New answers tagged

1

I haven't had that specific sauce before, but I've had similar sauces (FYI, if you want to buy the sauce without buying the potstickers, you can buy them in small bottles in Asian food stores). I don't know the exact ratios, but you can always start with a ratio of 1:1:1 of soy sauce (Kikkoman would do just fine here), rice vinegar (not shaoxing, that's a ...


7

The 4th version you gave is optimal from a chemistry standpoint; the process of using heat to melt a soft fat and dissolve a powder into a liquid by stirring is going to be at it's most efficient when the ingredients can fully interact with each other without all that pasta in the way. It seems the main issue at hand here is the 10-15 minute wait for ...


0

I don't know about the other two, but both xanthan and guar gum are hydrocolloids (hydrocolloids are essentially substances that gel up in the presence of water). Guar gum comes from the guar bean while xanthan gum is essentially bacteria poop. Both gums are usually used in commercial ice creams; guar gum helps prevent the formation of ice crystals while ...


2

The way to store a small quantity of dry ice for a week without spending a lot of money on a freezer that will actually keep it below sublimation temperature, or having a cylinder of the pressurized liquid and a "dry ice maker attachment" for the cylinder to make some when you need some, is to buy a larger quantity of dry ice and store it in a well-insulated ...


2

Don't freeze ice then. There's a couple of solutions where something with a good amount of heat capasity is popped into a freezer and used to cool things - the generic names for these seem to be drink chillers. They are made of materials like metal or granite which you throw into a fridge. It'll cool, and when added to a drink will absorb heat from it, and ...


6

Most of the cooling from ice comes from the melting anyway. That's why ice makers, which don't freeze as cold as freezers, are still useful. It takes 334J/g to turn ice at 0C into water at 0C, but only 2.03J/g to warm ice by 1C. So to halve the amount of ice you use to get the same cooling you'd need to freeze it to around -150C. If you're going to do that ...


2

Add teaspoon or two of flour to the yogurt before adding to the sauce will greatly reduce the chance of curdling. Also add the yogurt at the end of cooking and keep it no higher than a bare simmer. Adding yogurt slowly helps too. Also use the higher fat yogurt. A dash of cream added before the yogurt goes in will help. Starch and fat reduce the chance of the ...


3

Carrots and onions have different cooking times, so no, you can't throw them together. What I would do is cut the carrots as small as the onions (just for aesthetic purposes), start stewing them in a closed pot first and season them as you like, and when they're nearly done, add the onions and caramelise them normally while they're stewing together with the ...


5

Some things I can see: 1 (15 ounce) can tomato sauce You want to use good canned whole peeled tomatoes. Put them in a bowl, get your hands in there, and crush them very finely. But you have to let that tartness cook out a bit. 1 teaspoon sugar Try very finely grating 3/4 cup (about one) peeled carrot instead of using sugar. The sugar isn't doing ...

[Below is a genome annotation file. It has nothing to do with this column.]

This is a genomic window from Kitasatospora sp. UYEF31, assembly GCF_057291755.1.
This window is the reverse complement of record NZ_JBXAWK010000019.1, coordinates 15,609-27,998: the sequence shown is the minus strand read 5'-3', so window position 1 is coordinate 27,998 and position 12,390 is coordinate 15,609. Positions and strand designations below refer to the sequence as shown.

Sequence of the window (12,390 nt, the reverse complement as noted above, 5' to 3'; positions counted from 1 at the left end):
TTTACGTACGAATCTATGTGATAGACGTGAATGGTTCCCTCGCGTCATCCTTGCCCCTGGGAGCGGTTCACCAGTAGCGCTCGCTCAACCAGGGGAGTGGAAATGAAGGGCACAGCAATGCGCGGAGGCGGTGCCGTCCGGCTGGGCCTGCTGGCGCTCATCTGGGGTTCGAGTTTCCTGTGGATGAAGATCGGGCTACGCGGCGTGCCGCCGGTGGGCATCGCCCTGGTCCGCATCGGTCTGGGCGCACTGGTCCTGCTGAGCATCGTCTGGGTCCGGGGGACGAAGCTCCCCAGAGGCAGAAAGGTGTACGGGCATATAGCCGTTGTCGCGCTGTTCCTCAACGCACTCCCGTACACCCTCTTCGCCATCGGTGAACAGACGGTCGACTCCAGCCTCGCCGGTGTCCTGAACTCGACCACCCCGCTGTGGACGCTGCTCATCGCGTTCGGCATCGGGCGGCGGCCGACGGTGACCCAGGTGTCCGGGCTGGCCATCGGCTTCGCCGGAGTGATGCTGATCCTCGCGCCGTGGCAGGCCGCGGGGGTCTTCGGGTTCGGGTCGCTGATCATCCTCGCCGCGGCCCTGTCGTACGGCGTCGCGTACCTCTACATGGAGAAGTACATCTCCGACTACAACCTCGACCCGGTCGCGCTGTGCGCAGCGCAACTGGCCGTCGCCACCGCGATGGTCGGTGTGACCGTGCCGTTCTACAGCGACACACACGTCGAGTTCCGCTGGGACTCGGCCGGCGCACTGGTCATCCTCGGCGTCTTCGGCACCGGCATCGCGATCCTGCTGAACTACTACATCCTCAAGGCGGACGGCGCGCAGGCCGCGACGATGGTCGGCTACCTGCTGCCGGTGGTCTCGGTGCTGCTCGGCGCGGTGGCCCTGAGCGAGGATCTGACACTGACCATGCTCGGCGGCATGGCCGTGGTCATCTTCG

2

Based on your description, it looks like you've made the common error of assuming that equal volume is equal weight. Butter is more dense than flour so the same volume does not equal the same weight... you must convert the 1/4 cup for each product using a trustworthy site. Here's one that looks OK and includes both butter and flour. As you can see, 1/4 ...


2

No, you can do something to underthicken it (make a darker roux than the recipe intended by accidentally heating for too long), and you can get lumps in it, but there is no common mistake(1) which can cause too thick a sauce. From your description, it seems like you simply used way too much flour. 120 g to the cup is a pretty common conversion factor for ...


0

Depending on what you're cooking, you might be able to use it if it's just past its best. For example I make a red wine and smoked garlic pasta sauce. It normally has a tiny bit of vinegar in and robust (if not rough) red wine. So if the wine is past its best, just omit the vinegar. The equivalent for white is probably a stir fry of some sort - rice wine ...


3

I use this copycat recipe to make it at home. Depending on who's coming for dinner, I change up the herbs and the type of vinegar I use, and I usually use half black pepper and half white pepper. Other than that, just use it as is.


1

You do not add fat to sugar when caramelizing it, you add it to the pan dry. Sugar has water suspended in it, and it comes out when heated. The caramel will transfer the heat to the onions just fine - anyone who's ever gotten splattered with hot caramel will attest to that.


6

There's no rule that you have to drink your wine 24 hours after un-corking it, in fact some wines can taste better after 24 hours. 3 or 4 days is fine in many cases, and some wines are still drinkable a week after opening. This can be extended by refrigerating your wine after opening, white or red, you can get 2 weeks out of a bottle of wine if it's stored ...


2

Usually when sauteeing (or more precisely, sweating) vegetables meant to form an aromatic base, you're doing three things: Breaking down cell walls Developing new flavors through mild caramelization Driving off moisture The first of these is really the most important; driving off moisture is a natural result of doing so. The cell walls in vegetables act ...



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